Conversations With My Guru
Chapter 9 :Meanings….
Chapter 9: Meanings
In modern day communication training, we are told to be clear and concise. We use various means to check whether the person we have communicated with has understood our message etc. Over the years, I have realized that this expectation of communication that we, as a listener, often have does not apply to conversation with our Gurus. Does that mean they are not clear and concise? No, they are - but our interpretation of what we think we have heard them, makes a difference.
The Catuḥpratiśaraṇa Sūtra states (of the Four Reliances): -
Rely on the message of the teacher, not on his personality
Rely on the meaning, not just on the words
Rely on the real meaning, not on the provisional one
Rely on your wisdom mind, not on your ordinary, judgemental mind
Rinpoche communicates in many ways, sometimes with silence as Buddha did, sometimes saying something to one person but in fact the message may be intended for someone else who is present. When people come to Rinpoche for advice, the interpretation of what he said and really meant often differs based on what others perceive. This can sometimes lead to misunderstanding as illustrated below.
A relative had been diagnosed with Multiple Sclerosis. This is a degenerative nerve disease and can either last for some time or can lead to death quite quickly. I was requested to bring him and his wife to see Rinpoche. We arrived at the Bukit Timah centre on a Saturday morning when Rinpoche was teaching a meditation class. We consulted Rinpoche and he listened and consoled him. I cannot remember the exact details of whether any pujas were recommended (I think so) but as they kept asking questions about what types of treatments to pursue etc, Rinpoche finally said, “Don’t worry so much, things will be okay in the end.” Rinpoche then asked them to join the meditation class. He instructed me to distribute the King of Prayers for all of us, including my relatives, to recite. I was puzzled. Why recite an aspiration prayer for rebirth in Sukhavati at a meditation class? It then dawned on me that this was Rinpoche’s way of ensuring my relative recited this extremely beneficial prayer at least once, before his passing.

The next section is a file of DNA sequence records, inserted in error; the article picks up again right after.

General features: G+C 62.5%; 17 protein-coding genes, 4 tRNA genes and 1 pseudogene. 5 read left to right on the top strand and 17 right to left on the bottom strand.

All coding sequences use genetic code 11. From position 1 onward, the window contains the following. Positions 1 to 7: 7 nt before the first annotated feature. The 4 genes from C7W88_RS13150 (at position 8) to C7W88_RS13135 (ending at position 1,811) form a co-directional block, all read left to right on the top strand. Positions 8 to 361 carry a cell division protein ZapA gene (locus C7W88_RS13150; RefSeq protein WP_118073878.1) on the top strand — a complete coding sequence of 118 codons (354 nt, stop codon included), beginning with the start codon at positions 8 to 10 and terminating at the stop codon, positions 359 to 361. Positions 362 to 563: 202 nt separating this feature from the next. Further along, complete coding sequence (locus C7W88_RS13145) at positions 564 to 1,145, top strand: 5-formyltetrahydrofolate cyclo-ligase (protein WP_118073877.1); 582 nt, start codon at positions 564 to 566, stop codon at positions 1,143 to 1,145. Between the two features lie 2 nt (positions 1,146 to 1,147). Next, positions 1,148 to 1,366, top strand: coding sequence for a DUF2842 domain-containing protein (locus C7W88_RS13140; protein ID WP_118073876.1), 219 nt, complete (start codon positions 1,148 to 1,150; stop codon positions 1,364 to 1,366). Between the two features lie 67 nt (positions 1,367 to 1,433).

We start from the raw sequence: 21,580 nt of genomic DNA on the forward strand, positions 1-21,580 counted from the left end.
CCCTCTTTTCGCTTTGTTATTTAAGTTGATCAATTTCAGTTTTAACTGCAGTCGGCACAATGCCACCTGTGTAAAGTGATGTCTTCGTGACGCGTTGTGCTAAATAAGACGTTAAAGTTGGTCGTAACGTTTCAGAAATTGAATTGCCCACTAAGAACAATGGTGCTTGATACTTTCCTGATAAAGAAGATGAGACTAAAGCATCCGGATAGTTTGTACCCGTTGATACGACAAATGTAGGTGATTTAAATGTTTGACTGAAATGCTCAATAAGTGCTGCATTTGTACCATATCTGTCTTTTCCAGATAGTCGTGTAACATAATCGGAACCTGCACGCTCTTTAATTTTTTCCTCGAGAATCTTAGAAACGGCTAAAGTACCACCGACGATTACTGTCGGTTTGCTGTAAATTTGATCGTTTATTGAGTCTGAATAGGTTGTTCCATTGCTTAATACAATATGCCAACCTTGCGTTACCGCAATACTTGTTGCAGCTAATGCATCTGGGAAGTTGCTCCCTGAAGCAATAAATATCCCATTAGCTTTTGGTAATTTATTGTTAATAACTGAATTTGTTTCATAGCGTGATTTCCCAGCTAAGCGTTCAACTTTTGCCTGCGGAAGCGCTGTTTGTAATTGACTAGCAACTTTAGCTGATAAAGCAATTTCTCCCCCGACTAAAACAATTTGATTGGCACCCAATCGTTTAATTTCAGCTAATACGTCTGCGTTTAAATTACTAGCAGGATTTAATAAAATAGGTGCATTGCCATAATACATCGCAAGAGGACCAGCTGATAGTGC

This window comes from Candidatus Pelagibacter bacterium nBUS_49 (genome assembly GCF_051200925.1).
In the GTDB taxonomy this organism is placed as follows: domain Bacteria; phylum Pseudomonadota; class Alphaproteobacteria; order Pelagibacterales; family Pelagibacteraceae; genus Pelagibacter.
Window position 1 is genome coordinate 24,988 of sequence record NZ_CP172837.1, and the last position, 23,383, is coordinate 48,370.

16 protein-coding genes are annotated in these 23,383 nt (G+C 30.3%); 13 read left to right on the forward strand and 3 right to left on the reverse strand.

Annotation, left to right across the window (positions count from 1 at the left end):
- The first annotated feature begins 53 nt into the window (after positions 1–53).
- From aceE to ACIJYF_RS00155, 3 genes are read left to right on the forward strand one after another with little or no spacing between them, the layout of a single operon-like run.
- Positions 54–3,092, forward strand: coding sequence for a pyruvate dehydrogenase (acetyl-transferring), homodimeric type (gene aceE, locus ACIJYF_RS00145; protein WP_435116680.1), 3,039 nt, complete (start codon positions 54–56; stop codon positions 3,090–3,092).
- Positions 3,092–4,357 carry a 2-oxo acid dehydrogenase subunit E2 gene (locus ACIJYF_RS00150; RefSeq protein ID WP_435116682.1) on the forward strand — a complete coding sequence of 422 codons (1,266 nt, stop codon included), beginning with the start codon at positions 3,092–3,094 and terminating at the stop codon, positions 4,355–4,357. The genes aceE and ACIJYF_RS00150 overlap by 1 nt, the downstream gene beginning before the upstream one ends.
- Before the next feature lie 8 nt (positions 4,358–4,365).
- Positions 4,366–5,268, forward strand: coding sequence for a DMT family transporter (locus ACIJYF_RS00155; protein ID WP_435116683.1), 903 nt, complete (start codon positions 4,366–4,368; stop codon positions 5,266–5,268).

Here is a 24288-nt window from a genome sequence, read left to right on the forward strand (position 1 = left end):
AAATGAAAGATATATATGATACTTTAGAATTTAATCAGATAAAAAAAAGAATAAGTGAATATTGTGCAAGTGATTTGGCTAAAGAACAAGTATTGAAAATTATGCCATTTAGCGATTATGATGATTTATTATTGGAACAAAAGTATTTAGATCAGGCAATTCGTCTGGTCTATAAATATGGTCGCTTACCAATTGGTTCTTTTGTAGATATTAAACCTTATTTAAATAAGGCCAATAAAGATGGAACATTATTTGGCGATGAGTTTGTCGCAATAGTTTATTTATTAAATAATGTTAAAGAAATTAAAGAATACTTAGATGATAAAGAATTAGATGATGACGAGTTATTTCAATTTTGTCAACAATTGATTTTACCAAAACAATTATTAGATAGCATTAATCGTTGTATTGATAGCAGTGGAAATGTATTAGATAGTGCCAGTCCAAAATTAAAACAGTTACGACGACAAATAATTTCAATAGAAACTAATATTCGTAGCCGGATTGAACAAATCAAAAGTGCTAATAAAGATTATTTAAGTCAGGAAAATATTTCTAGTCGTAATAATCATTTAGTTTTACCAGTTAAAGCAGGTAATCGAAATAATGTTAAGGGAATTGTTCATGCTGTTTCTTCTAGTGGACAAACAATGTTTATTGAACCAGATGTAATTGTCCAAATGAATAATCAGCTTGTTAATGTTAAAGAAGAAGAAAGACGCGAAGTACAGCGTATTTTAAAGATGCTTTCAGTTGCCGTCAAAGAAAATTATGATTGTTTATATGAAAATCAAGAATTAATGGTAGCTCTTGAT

A few days later, someone mentioned to me that our relative had felt better after seeing Rinpoche. She said they were all glad to hear that he would recover based on what Rinpoche said. I was surprised at that, and said, “No, Rinpoche did not say he will recover, just not to worry and that it will be okay in the end. He made the class recite the King of Prayers, and that is most recited as an aspiration for someone who is dying or dead.”
The different interpretations can be seen here: my relatives had taken what Rinpoche said to mean that there was a chance of a miraculous recovery. Yet, I did not hear Rinpoche say “you will recover”.
Faced with knowing quite certainly what was to happen, I felt it was almost impossible for Rinpoche to tell them that death was imminent. My relative passed away less than six months later.
This often happens when people ask Rinpoche for advice. Rinpoche, via either divination or other means, is often well aware of what is likely to happen. He then skilfully has to determine how best to communicate advice to us, we who are hungry to hear what we want to hear. At times, his advice is misunderstood and people have been upset, with some even going to the extent of accusing Rinpoche of lying. To avoid such a situation where we become unhappy with our Guru's advice, a certain level of trust in the Guru - a conviction of his bodhicitta motivation - has to grow within us first before we utilise the Four Reliances to contemplate his words.
19 Dec 2021